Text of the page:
Pump won't shut off

Discussion in 'Pumps and Tanks Well Forum & Blog' started by tedr, Jul 9, 2012.

  1. tedr

    tedr New Member

    Joined:
    Oct 5, 2011
    Location:
    Ontario
    I'm trying to decide if I need to replace my pump. I don't know how old it is, but I think it may be only a few years old.

    I am drawing water from a lake. The pump is a Mastercraft 3/4 hp. Vertical lift from the lake to the pump is about 12 feet. The pressure tank is at the cottage about 100 ft up a 45 degree hill. The system had been running fine. The pressure guage at the tank when full was 40 psi - not sure what the pressure at the tank is when the pump normally kicks in, pretty close to zero.

    Last night the connection at the pump worked itself apart, the pump lost prime and was probably running continuously for some time (we can't hear it running unless we are down at the lake). We repaired the connection and primed the system. The pump is able to get the pressure up to 35 psi but no higher, and the pump won't shut off. For the time being we are manually shutting the pump on and off as needed.

    I'm guessing that the pump may have been damaged by running dry for a period of time. Would it more likely fail completely, or would it pump water but with reduced efficiency in such a case?

    Thanks,
    Ted
     
  2. valveman

    valveman Moderator Staff Member

    Joined:
    Mar 15, 2006
    Occupation:
    Pump Controls Technician
    Location:
    Lubbock, Texas
    You probably melted the impeller. It could also just be something clogging the jet nozzle, but I doubt it.
     
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  4. tedr

    tedr New Member

    Joined:
    Oct 5, 2011
    Location:
    Ontario
    Thanks Valveman. I'm planning to open up the pump, clean out the nozzle and inspect the impeller. I'm also going to reposition the foot valve - I think it is picking up sand and silt. It makes sense to me that the nozzle would be partially blocked. I'll let you know when I get back.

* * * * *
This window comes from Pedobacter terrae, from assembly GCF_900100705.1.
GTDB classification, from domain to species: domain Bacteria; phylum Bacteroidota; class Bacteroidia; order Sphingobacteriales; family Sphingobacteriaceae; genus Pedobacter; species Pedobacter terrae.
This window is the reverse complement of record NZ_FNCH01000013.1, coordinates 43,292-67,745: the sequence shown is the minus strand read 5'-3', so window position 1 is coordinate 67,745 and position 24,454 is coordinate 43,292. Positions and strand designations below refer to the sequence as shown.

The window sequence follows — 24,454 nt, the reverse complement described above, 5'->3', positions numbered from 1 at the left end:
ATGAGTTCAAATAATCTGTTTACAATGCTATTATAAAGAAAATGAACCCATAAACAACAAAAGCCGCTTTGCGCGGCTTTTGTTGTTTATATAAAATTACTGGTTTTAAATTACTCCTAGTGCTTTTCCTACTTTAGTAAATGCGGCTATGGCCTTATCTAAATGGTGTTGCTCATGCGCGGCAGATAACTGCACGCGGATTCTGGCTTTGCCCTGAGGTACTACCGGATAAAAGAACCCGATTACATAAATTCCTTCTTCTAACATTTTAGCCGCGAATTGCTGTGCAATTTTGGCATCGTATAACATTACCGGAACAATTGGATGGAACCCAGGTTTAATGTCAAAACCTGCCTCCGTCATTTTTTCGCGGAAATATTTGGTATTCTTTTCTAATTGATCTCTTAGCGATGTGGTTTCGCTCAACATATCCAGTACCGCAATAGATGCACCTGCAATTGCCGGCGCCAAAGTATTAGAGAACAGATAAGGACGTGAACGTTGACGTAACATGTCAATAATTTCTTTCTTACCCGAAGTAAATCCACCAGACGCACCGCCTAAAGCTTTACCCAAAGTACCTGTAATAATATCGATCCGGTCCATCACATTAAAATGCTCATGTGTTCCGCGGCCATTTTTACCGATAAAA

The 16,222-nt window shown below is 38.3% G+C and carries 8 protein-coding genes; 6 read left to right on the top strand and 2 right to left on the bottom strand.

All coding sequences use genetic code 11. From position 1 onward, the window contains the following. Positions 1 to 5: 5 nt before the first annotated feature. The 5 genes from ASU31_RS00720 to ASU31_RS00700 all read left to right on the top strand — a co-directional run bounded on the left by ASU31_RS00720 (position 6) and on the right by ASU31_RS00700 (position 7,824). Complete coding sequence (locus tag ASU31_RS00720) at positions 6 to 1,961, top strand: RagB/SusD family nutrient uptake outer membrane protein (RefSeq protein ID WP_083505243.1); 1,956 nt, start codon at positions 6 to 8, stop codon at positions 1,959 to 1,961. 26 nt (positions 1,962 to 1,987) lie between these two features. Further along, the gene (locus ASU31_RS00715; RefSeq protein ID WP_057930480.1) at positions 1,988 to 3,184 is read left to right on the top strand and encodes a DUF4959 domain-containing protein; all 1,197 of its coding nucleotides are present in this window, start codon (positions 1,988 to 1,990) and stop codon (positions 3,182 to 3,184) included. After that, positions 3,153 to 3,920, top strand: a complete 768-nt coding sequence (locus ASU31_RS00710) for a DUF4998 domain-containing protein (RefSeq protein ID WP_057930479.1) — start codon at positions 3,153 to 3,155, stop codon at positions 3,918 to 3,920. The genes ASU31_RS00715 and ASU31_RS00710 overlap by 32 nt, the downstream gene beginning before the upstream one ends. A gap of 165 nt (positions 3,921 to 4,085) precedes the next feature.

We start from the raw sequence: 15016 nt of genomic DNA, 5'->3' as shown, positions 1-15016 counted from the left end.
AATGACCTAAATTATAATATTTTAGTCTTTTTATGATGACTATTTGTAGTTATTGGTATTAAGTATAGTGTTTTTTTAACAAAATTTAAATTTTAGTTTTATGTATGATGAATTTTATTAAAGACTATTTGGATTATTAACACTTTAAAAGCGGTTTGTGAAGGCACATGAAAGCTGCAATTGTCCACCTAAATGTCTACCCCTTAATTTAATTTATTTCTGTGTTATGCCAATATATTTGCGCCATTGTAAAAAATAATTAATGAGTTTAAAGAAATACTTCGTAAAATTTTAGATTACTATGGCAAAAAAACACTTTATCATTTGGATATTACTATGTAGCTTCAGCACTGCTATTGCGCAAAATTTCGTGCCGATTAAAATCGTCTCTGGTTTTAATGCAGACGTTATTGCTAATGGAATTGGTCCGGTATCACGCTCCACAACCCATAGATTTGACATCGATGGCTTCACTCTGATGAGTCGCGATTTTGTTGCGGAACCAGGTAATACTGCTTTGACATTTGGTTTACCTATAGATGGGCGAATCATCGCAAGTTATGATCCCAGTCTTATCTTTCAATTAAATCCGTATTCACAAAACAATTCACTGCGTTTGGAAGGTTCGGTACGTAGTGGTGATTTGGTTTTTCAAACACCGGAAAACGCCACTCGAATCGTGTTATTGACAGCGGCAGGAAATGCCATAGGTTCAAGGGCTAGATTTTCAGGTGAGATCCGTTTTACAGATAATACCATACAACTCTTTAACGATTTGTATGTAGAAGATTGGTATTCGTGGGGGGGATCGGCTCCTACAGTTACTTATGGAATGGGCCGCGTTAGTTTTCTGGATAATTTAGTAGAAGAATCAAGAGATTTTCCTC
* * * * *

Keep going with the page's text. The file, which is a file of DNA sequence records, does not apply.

5. LLigetfa

    LLigetfa DIYer, not in the trades

    Joined:
    Feb 6, 2011
    Occupation:
    Information Technology
    Location:
    NW Ontario, Canada
    Given the elevation you describe, you should consider putting a submersible in the lake. It will give you much better pressure and use less electricity.
     
  6. tedr

    tedr New Member

    Joined:
    Oct 5, 2011
    Location:
    Ontario
    Valveman: I didn't need to take the pump apart. I thought I should look after the foot valve problem first so I cleaned up the foot valve and repositioned it so it wouldn't be so close to the bottom. After that I ran the pump and it ran well enough to reach shut off pressure. Maybe the process of priming the pump and drawing cleaner water flushed the nozzle. Other than that, I have no clue what might have changed the situation. In any event, it seems to be working as well as it ever did so I decided not to open up the pump. Thanks for your help.

    LLigetfa: I'm not sure why, but the former owner chose a jet pump over a submersible. But when this pump fails I will definitely consider a submersible. I had a jet pump at my previous property but that was on a sand point well. Thanks for the suggestion.
     
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